FEMA Urges Residents to Prepare as Hurricane Sandy Approaches
At the direction of President Barack Obama, the Federal Emergency Management Agency (FEMA) is coordinating the federal government’s support and preparations to support states potentially affected by Hurricane Sandy.
Today, the President was briefed by Homeland Security Secretary Janet Napolitano, FEMA Administrator Craig Fugate, National Hurricane Center Director Dr. Rick Knabb, and Homeland Security Advisor John Brennan on Hurricane Sandy and ongoing federal actions to prepare for the storm as it continues to move toward the United States mainland. The President has directed Administrator Fugate to ensure that federal partners continue to bring all available resources to bear to support state and local responders in potentially affected areas along the Eastern seaboard as they prepare for severe weather.
In advance of any potential impacts of the storm, and in coordination with the states, FEMA proactively deployed liaison officers to emergency operation centers in the District of Columbia, Maine, Maryland, Massachusetts, New Jersey, New York, Pennsylvania, Rhode Island and Virginia to help coordinate if additional support is needed. In addition, and at the request of the states, FEMA deployed Incident Management Assistance Teams to states along the East Coast including Connecticut, Delaware, Maryland, Massachusetts, New Hampshire, New Jersey, New York, North Carolina, Pennsylvania, Rhode Island, Vermont and Virginia to assist state and local partners as they prepare for the severe weather.
“This is a large storm that is forecasted to impact the Mid-Atlantic and other parts of the East Coast with strong winds, coastal flooding, inland flooding, rain and snow,” said FEMA Administrator Craig Fugate. “People should be ready for the possibility of power outages paired with cold temperatures. Now is the time to prepare – review your emergency plans, check your supplies and stay informed.”
According to the NOAA National Weather Service 2 p.m. advisory, tropical storm warnings and watches remain in effect for portions of the coastal areas in the Carolinas. In addition, gale, storm and high wind watches and warnings are in effect for some areas.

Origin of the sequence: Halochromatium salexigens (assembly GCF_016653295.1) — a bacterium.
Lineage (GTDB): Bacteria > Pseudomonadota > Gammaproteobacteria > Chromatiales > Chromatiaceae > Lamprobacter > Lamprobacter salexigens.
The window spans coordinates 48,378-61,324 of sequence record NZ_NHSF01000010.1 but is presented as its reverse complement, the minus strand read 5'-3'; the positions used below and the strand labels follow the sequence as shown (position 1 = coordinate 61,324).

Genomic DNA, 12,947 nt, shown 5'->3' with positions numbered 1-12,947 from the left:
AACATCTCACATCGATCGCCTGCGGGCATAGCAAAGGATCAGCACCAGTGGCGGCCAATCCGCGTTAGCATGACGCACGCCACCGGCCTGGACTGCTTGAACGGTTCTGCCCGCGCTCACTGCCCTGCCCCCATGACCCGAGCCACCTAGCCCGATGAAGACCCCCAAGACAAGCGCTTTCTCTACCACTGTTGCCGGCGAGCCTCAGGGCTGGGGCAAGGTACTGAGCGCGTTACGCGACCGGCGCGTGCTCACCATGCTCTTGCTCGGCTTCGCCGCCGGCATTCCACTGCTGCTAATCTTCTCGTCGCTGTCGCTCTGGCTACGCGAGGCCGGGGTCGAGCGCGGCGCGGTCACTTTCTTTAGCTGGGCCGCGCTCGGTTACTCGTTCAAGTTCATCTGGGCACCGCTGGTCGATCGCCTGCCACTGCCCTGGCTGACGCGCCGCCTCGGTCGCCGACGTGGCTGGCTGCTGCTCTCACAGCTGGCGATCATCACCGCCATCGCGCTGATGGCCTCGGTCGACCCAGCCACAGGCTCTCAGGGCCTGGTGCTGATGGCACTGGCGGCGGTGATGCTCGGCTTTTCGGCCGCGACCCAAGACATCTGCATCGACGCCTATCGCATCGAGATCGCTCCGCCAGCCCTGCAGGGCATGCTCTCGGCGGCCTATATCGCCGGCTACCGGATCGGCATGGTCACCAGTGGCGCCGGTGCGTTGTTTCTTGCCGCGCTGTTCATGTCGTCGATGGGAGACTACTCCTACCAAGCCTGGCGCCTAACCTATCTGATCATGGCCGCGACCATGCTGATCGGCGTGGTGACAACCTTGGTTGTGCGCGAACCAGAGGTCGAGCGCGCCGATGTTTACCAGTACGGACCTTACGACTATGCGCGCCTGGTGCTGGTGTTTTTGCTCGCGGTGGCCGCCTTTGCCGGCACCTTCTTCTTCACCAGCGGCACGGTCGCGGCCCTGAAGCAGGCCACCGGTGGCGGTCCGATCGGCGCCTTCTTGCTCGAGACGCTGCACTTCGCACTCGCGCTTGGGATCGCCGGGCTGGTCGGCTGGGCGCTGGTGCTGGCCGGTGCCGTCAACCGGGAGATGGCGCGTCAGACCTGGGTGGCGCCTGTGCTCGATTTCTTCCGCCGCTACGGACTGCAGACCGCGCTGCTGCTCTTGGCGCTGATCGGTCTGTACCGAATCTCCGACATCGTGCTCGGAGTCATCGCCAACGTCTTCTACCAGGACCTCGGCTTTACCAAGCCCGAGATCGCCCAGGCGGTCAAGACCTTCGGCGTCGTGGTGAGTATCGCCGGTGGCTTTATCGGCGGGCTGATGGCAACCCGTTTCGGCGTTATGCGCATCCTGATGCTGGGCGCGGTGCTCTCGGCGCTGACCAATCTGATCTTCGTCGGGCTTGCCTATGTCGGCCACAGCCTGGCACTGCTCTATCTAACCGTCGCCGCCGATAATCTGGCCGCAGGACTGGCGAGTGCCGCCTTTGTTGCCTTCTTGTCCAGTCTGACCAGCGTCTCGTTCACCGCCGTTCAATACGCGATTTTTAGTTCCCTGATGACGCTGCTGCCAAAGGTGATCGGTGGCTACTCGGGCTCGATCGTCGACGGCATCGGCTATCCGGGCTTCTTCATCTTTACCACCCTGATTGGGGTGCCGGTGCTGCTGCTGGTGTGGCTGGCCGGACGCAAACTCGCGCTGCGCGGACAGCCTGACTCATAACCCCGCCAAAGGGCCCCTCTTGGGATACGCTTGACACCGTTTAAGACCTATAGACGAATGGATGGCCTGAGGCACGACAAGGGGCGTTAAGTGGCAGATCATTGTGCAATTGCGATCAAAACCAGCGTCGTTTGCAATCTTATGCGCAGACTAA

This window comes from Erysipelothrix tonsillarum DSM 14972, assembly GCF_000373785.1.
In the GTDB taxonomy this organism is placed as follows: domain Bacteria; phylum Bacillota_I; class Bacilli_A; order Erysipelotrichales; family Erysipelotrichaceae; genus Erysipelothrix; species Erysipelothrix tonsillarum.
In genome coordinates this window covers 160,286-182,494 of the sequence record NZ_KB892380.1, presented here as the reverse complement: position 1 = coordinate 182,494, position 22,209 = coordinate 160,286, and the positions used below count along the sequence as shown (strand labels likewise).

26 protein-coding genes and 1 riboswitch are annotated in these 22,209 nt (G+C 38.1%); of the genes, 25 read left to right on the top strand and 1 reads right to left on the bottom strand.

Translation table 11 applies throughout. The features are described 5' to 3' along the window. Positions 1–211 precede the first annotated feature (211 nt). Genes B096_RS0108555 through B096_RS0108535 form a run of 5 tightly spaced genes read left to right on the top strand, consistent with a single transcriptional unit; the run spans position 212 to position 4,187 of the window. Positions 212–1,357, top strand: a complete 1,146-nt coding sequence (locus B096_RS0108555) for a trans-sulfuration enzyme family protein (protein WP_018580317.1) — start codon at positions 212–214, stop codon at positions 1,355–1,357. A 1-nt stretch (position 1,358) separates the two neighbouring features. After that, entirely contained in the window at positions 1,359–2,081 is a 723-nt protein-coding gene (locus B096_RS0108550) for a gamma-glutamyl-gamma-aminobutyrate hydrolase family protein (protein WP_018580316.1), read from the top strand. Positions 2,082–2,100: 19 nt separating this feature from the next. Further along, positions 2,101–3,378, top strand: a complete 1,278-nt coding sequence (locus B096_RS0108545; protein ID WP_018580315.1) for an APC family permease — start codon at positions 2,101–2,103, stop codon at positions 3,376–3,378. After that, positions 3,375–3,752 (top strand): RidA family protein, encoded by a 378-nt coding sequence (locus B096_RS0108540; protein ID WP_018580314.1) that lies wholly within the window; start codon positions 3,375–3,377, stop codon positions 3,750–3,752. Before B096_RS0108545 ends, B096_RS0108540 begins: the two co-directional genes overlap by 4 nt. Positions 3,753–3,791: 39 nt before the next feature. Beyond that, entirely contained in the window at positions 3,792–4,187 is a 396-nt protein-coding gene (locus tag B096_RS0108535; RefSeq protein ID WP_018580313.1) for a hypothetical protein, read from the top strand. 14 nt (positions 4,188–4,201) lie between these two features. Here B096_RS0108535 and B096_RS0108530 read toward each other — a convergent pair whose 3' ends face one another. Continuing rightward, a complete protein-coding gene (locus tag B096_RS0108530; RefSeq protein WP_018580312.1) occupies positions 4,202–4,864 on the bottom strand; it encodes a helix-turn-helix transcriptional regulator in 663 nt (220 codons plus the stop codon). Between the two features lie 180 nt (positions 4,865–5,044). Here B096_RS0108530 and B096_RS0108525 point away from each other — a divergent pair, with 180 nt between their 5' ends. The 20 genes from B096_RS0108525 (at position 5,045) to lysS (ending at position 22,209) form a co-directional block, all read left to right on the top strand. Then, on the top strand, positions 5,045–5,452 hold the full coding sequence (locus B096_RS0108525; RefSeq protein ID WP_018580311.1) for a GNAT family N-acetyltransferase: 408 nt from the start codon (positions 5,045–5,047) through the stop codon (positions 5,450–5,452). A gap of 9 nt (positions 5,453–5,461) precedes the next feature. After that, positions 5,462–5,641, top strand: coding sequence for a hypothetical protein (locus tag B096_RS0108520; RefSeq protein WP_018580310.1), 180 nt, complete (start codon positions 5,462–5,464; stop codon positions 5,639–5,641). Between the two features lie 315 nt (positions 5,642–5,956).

Now is the time to prepare your family, home or business to lessen the impact of severe weather. Coastal and inland residents should ensure that their families have an emergency plan and emergency kits in their homes and cars. Some of the items in a basic emergency kit include: one gallon of water per person per day, for drinking and sanitation; at least a three-day supply of non-perishable food; battery-powered radio and a NOAA Weather Radio; flashlight and extra batteries; and First Aid kit. Those in areas where the storm is expected to produce snow should also have supplies in their emergency kits such as rock salt or environmentally safe products to melt ice on walkways, snow shovels, adequate clothing and blankets to keep warm and heating fuel like dry, seasoned wood for the fireplace or wood-burning stove. Both hurricanes and winter storms often cause power outages, take steps now to ensure you can sustain yourself for at least 72 hours if needed.
Everyone should familiarize themselves with the terms that are used to identify a severe weather hazard. A Tropical Storm Warning means that tropical storm conditions are expected within 36 hours. A Tropical Storm Watch means that tropical storm conditions are possible within 48 hours. A Winter Storm Warning means that hazardous winter weather conditions are expected within 24 hours. A Winter Storm Watch means that hazardous winter weather conditions are possible within 48 hours. The potential for heavy rains can also lead to flooding, or flash flooding in some areas. Driving through a flooded area can be extremely hazardous. Remember – turn around, don’t drown.
More information about what to do before, during and after a disaster can also be found visiting ready.gov and listo.gov. The FEMA mobile site (http://m.fema.gov), smartphone app (http://www.fema.gov/smartphone-app), and text messages (http://www.fema.gov/text-messages) also provide regular updates. Sharing information using social media tools is also a good way for residents to stay informed. Follow FEMA online at http://blog.fema.gov, www.twitter.com/fema, www.facebook.com/fema, and www.youtube.com/fema.